The future of labour skills in the Gulf

Photo credit: Unsplash / Florian Wehde

Changing labour market skill requirements has become a significant focus area for vocational education Ministries and government organisations. In the context of labour migration, understanding market trends and opportunities in receiving migration countries is fundamental to policy formulation and investment in education. On behalf of the ILO, Rapid Asia carried out a labour market assessment in Ethiopia and the Gulf (2021) to better understand skills profiles, deficiencies and opportunities for Ethiopian migrant workers.  Ethiopia is a major migrant-sending country to the Middle East, particularly Saudi Arabia, Kuwait and the UAE.

The Gulf Cooperation Council (GCC) countries – UAE, Saudi Arabia, Kuwait, Qatar, Bahrain and Oman – are major migrant worker destinations receiving low, medium and high-skilled workers. Migrant workers comprise most of the workforce, ranging from 56 – 93 per cent, depending on the country. There has been a steady demand for migrant workers in these countries in several sectors, including construction, domestic and care work, hospitality and agriculture. Shifting market trends throughout the Middle East impact labour market demand and supply. For example, investments in new technologies and demographic changes are reshaping skill requirements across sectors. For sending countries dependent on labour migration, understanding labour demand and skills requirements of employers in receiving countries are essential for effective policy formulation and interventions.

In the GCC countries, significant potential for future employment is predicted for the construction and care work sectors. However, there are distinct trends in demand and supply of skill level requirements between these two sectors. Figure 1 below illustrates the stark difference in skill levels across the two sectors based on interviews with employers. While construction still commands large pools of low skilled workers, care workers are predominantly medium and high skilled workers.

Graph_distribution of different skills level

Figure 2 below illustrates future demand and supply for skills levels across the two sectors in the Gulf. While there is demand for workers across all skill levels, there is an undersupply of highly skilled workers for construction and care work. There is also undersupply of medium-skilled workers in care work and shows the care work sector has significant supply and demand deficiencies.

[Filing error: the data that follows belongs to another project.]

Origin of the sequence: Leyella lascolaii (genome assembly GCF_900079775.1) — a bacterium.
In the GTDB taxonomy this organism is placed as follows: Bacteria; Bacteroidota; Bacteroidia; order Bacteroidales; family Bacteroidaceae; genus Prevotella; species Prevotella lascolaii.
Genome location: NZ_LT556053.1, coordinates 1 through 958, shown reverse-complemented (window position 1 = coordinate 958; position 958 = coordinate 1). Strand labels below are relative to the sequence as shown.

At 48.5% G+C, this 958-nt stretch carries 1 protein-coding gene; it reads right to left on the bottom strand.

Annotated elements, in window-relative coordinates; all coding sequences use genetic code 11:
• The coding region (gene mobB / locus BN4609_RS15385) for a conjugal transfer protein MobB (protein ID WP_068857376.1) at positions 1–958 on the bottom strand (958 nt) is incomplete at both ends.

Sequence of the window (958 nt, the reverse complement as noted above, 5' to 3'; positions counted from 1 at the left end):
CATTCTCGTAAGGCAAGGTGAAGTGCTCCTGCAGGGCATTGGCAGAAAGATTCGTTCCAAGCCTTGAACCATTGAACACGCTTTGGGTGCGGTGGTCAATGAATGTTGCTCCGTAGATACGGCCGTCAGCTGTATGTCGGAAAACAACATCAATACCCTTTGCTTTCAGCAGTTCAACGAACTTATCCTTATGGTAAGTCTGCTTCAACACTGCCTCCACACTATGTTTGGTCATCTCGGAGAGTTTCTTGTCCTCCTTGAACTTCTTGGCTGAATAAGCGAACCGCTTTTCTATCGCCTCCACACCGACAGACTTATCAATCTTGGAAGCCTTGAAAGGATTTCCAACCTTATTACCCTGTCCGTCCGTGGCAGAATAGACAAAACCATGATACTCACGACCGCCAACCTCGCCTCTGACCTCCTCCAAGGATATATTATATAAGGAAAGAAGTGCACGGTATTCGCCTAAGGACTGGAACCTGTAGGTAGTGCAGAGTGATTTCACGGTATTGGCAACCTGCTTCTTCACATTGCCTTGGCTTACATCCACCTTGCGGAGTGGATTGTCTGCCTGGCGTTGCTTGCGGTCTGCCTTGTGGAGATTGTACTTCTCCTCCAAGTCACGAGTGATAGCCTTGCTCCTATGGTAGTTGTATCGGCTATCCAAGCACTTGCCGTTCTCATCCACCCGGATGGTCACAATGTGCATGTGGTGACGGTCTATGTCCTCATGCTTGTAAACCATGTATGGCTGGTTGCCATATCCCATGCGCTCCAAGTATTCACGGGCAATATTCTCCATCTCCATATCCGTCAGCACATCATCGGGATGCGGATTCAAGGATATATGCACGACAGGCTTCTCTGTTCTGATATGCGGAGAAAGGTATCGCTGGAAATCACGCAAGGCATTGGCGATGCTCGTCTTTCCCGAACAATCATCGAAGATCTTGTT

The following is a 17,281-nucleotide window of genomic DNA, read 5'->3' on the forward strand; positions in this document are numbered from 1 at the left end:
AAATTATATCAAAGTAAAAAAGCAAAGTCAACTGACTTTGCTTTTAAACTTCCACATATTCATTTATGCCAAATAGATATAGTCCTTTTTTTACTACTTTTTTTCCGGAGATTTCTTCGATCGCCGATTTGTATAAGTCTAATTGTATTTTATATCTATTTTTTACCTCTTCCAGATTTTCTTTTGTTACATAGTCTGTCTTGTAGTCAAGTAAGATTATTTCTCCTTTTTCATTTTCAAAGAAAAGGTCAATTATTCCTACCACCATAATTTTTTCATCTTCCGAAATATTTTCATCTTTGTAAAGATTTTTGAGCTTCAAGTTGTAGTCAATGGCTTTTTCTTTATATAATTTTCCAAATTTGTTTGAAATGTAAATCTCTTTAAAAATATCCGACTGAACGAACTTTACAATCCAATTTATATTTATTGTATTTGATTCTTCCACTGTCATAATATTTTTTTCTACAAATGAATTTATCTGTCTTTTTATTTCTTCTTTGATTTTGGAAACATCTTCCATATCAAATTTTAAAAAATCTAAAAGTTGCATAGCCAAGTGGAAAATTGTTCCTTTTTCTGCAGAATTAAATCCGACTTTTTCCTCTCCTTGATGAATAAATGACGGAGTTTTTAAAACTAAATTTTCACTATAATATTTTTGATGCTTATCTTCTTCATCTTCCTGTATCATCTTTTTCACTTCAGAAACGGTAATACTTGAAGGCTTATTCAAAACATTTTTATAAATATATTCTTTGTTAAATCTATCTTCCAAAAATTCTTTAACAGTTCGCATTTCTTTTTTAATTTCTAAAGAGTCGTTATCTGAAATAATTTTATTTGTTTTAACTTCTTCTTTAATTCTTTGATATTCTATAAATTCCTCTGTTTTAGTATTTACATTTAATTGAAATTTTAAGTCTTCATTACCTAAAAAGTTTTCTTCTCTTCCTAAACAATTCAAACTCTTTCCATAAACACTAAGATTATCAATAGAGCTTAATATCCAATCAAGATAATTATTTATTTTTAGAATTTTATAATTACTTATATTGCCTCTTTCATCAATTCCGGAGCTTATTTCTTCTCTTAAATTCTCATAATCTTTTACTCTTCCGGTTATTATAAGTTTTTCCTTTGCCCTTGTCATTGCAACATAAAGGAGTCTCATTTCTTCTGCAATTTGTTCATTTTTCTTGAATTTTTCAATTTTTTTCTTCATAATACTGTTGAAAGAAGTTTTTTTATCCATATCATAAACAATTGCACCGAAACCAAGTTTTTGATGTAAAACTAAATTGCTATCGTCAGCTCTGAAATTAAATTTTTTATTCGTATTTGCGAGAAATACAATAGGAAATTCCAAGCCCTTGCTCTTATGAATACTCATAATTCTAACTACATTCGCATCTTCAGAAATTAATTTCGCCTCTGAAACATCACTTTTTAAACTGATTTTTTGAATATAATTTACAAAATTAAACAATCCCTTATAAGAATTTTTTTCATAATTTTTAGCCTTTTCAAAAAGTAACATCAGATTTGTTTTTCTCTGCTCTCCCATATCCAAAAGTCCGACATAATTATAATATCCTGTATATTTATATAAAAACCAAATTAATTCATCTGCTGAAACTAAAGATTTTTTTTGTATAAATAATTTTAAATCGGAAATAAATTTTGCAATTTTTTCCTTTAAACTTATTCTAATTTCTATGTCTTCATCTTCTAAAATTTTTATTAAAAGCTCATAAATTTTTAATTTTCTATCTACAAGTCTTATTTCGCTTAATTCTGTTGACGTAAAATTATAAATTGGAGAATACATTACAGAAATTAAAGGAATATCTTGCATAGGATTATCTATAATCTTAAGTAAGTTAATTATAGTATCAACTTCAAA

Migrant domestic workers are a significant group, estimated at 39% of all migrant workers in the GCC.  The study found that employers are gravitating away from low-skilled domestic workers to demanding higher skilled care workers. As illustrated in Figure 1, most employers (80 per cent) in this sector hire medium-skilled, and 20 per cent employ high-skilled workers. Demographic shifts such as the ageing population, lower fertility rates, and more women entering the workforce have increased the demand for care workers with higher skill profiles in the Middle East. The nature of the work itself has shifted from general housework towards caring for the elderly, disabled persons and children. According to the study, care workers require more specialised training and a higher level of core skills such as language skills, basic medical skills, cooking, and following written instruction.

skills demand and supply_graph

There is an evident shift taking place from low-skilled to medium- and high-skilled workers. The impact of the changing skills landscape opens up new opportunities such as the care work sector, with a growing demand for high-skilled workers while shifting away from the traditional low-skilled domestic workers. For governments looking to support labour migration towards the Gulf, investments in vocational training to upskill their workforce to at least medium-skilled level workers will be essential to facilitate access to sustainable employment for their population.

If you found this article useful, please remember to ‘Like’ and share on social media, and hit the ‘Follow’ button never to miss an article. You may also want to read this article: One way to reduce forced labour.

About the authors:  Daniel Lindgren is the Founder of Rapid Asia Co., Ltd. a management consultancy firm based in Bangkok that specialises in evaluations for programs, projects, social marketing campaigns and other social development initiatives. Nadine Spalburg is an independent consultant working with Rapid Asia as a member of their expert panel of consultants.